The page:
Montella decided to change, meaning not only were Milan starting the season with 10 new players, they would also be doing so with a new formation. Therefore, the coach and his team were always going to require time to adapt. The surprise, though, is that Bonucci has looked so unsure of himself, even in his beloved back three.
There have been uncharacteristic lapses in concentration, inexplicable unforced errors and even his famed distribution has repeatedly betrayed him. He was meant to raise Milan’s game; instead, he has dragged them down.
“He certainly knows he has to improve his performances, but he has been the first to admit it,” Montella said before the international break. “But he is not a problem and he never will be. He is a resource for Milan and will be for many years to come.
“People seem to think everything is Bonucci’s fault, but I know how to get the best out of him and his playing style.”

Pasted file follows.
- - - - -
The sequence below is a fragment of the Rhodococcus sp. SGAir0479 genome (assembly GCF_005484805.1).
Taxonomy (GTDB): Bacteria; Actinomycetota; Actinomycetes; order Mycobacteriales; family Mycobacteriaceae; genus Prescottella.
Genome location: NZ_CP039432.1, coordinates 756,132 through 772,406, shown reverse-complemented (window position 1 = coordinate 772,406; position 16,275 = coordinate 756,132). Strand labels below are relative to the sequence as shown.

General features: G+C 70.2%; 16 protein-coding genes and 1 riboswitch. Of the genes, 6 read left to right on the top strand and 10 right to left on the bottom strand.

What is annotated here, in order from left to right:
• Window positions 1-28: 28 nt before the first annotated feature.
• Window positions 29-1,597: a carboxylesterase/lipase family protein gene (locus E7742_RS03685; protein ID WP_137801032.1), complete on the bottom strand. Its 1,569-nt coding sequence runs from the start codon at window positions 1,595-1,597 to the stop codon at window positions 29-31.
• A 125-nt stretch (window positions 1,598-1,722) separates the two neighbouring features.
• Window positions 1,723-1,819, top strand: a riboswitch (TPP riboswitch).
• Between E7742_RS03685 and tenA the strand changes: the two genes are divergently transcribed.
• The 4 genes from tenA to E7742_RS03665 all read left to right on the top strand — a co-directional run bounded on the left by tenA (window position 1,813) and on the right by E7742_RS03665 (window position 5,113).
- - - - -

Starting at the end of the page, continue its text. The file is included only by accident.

It’s time now for Montella to back up that claim, with Bonucci having returned to Milanello this week after two dismal displays for Italy, against Macedonia and Albania.
The Rossoneri sit seventh after seven rounds of Serie A action, having lost three games already, including their last two, away to Sampdoria and at home to Roma. A third consecutive defeat would be catastrophic for Montella’s hopes of holding on to his job, as Milan’s next opponents are city rivals Inter.
As a result, the coach desperately needs the real Bonucci to stand up at San Siro on Sunday evening. The defender’s poor form has gone well beyond a joke at this stage.
David Moyes has revealed he did not want Marouane Fellaini to be his first signing as Manchester United manager.